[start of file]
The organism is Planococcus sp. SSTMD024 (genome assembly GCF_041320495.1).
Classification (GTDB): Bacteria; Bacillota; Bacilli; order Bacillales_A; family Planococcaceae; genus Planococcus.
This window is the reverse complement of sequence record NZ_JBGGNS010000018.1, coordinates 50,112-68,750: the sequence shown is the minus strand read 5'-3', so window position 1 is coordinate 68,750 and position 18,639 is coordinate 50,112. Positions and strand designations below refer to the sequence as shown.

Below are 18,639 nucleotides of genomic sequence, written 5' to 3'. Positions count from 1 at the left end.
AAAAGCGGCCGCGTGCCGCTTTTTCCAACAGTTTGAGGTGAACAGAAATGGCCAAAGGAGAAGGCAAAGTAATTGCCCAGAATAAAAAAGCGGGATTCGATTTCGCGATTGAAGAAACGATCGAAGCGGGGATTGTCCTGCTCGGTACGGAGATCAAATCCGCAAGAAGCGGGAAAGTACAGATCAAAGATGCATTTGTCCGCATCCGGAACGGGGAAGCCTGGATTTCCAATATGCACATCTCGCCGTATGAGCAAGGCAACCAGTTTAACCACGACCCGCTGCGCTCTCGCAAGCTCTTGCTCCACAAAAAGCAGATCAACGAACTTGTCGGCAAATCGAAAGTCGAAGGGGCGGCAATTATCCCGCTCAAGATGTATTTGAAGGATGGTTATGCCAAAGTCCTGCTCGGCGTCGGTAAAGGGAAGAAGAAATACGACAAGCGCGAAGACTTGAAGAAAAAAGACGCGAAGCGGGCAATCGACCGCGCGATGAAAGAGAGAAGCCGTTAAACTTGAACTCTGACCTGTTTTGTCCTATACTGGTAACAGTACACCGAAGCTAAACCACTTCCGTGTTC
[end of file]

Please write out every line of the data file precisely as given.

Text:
The organism is Planococcus sp. SSTMD024 (genome assembly GCF_041320495.1).
Classification (GTDB): Bacteria; Bacillota; Bacilli; order Bacillales_A; family Planococcaceae; genus Planococcus.
This window is the reverse complement of sequence record NZ_JBGGNS010000018.1, coordinates 50,112-68,750: the sequence shown is the minus strand read 5'-3', so window position 1 is coordinate 68,750 and position 18,639 is coordinate 50,112. Positions and strand designations below refer to the sequence as shown.

Below are 18,639 nucleotides of genomic sequence, written 5' to 3'. Positions count from 1 at the left end.
AAAAGCGGCCGCGTGCCGCTTTTTCCAACAGTTTGAGGTGAACAGAAATGGCCAAAGGAGAAGGCAAAGTAATTGCCCAGAATAAAAAAGCGGGATTCGATTTCGCGATTGAAGAAACGATCGAAGCGGGGATTGTCCTGCTCGGTACGGAGATCAAATCCGCAAGAAGCGGGAAAGTACAGATCAAAGATGCATTTGTCCGCATCCGGAACGGGGAAGCCTGGATTTCCAATATGCACATCTCGCCGTATGAGCAAGGCAACCAGTTTAACCACGACCCGCTGCGCTCTCGCAAGCTCTTGCTCCACAAAAAGCAGATCAACGAACTTGTCGGCAAATCGAAAGTCGAAGGGGCGGCAATTATCCCGCTCAAGATGTATTTGAAGGATGGTTATGCCAAAGTCCTGCTCGGCGTCGGTAAAGGGAAGAAGAAATACGACAAGCGCGAAGACTTGAAGAAAAAAGACGCGAAGCGGGCAATCGACCGCGCGATGAAAGAGAGAAGCCGTTAAACTTGAACTCTGACCTGTTTTGTCCTATACTGGTAACAGTACACCGAAGCTAAACCACTTCCGTGTTC